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Biden Warns Russia 'Time Is Short' on Geneva Deal

U.S. Vice President Joe Biden grinning for the cameras as he walks past barricades in Kiev on Tuesday. Biden called on Moscow to encourage pro-Russia separatists in eastern Ukraine to vacate government buildings they have seized, accept amnesty and “address their grievances politically.”

KIEV — In a show of U.S. support for Ukraine's embattled government, Vice President Joe Biden delivered an aid package Tuesday and demanded Russia back off but also warned Kiev it must tackle the "cancer of corruption."

Demanding Moscow "stop talking and start acting" to disarm pro-Russian separatists who Ukraine says aim to undermine the May 25 election, Biden told presidential candidates it may be "the most important election in Ukrainian history."

Part of the $50-million aid package was earmarked to support the "integrity" of the vote. But after 23 years of post-Soviet independence from Moscow that have seen endemic graft sap the economy and public faith in the state, Biden told lawmakers: "To be very blunt … you have to fight the cancer of corruption."

Prime Minister Arseniy Yatsenyuk, who took office after the overthrow of Ukraine's Kremlin-backed president two months ago, told him that this would be a priority of the new administration.

Repeating a threat of heavier economic sanctions after those imposed following the annexation of Crimea last month, Biden renewed U.S. calls for Russia to pull back troops from Ukraine's eastern border and said "time is short" for Moscow to show it is upholding its commitments under a four-way agreement signed in Geneva on Thursday that is intended to defuse the crisis.

Ukraine and its U.S. and European Union allies, which signed the accord with Russia, complain Moscow is failing to persuade separatists in the east to disarm and vacate occupied public buildings. Russia denies it is orchestrating the militants, who say they want the chance to join Crimea in being annexed by Moscow.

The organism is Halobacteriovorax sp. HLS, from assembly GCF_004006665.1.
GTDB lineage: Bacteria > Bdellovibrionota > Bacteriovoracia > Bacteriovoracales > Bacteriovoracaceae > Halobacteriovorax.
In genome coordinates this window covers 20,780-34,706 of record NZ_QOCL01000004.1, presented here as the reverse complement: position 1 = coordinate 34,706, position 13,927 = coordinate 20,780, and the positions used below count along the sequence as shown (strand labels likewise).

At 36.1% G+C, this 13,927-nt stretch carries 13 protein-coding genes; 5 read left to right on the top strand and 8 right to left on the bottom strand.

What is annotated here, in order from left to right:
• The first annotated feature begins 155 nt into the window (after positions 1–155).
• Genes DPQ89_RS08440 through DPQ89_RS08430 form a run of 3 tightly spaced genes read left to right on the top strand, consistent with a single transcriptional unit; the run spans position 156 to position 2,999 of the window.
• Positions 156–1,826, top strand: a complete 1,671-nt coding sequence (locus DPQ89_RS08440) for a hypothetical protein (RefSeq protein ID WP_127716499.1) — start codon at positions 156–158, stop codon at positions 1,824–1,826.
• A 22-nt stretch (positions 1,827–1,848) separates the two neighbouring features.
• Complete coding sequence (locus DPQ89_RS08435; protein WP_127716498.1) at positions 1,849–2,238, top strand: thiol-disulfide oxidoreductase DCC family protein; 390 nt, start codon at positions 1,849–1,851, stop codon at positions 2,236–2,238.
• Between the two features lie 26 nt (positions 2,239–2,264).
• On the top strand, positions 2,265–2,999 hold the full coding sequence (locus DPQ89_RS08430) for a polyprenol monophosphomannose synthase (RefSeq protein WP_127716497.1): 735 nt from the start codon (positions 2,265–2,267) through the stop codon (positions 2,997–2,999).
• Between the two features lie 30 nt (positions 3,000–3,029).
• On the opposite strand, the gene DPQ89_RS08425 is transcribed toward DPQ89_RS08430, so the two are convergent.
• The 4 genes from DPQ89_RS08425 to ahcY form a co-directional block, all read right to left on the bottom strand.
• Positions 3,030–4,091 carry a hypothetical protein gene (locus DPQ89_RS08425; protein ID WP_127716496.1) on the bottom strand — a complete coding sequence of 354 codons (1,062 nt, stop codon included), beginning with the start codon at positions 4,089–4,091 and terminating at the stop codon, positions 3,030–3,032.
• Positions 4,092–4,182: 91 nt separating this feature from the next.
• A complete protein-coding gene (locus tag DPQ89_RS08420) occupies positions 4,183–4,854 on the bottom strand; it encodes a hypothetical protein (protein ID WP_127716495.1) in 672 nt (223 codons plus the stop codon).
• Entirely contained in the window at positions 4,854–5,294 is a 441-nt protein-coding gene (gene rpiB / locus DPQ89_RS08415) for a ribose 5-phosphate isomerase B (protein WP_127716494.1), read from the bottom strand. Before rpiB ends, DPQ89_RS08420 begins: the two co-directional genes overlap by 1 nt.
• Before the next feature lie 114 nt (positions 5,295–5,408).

"No nation should threaten its neighbors by amassing troops along the border. We call on Russia to pull these forces," Biden told a joint news conference after meeting Yatsenyuk.

"We have been clear that more provocative behavior by Russia will lead to more costs and to greater isolation," the vice president said. "We have heard a lot from Russian officials in the past few days. But now it's time for Russia to stop talking and start acting."

Biden added: "We will not allow this to become an open-ended process. Time is short in which to make progress."

Yatsenyuk said: "Everything that is now happening in the east and that Russia is supporting is aimed at wrecking the presidential election.

"We demand that our Russian neighbors immediately recall their special forces, which are in the east, recall the Army from Crimea and turn this shameful page in which Ukrainian territory has been seized by Russian troops."

Of the $50 million in new aid, the White House said in a statement, $11.4 million was earmarked for helping with the election to choose a successor to President Viktor Yanukovych.

It also offered an additional $8 million in nonlethal military aid, including radios and vehicles.

Small in terms of Ukraine's needs and in relation to the $1 billion loan guarantee already signed with Washington, the aid package, along with Biden's visit, was a clear show of support for the new authorities in the confrontation with Russia.

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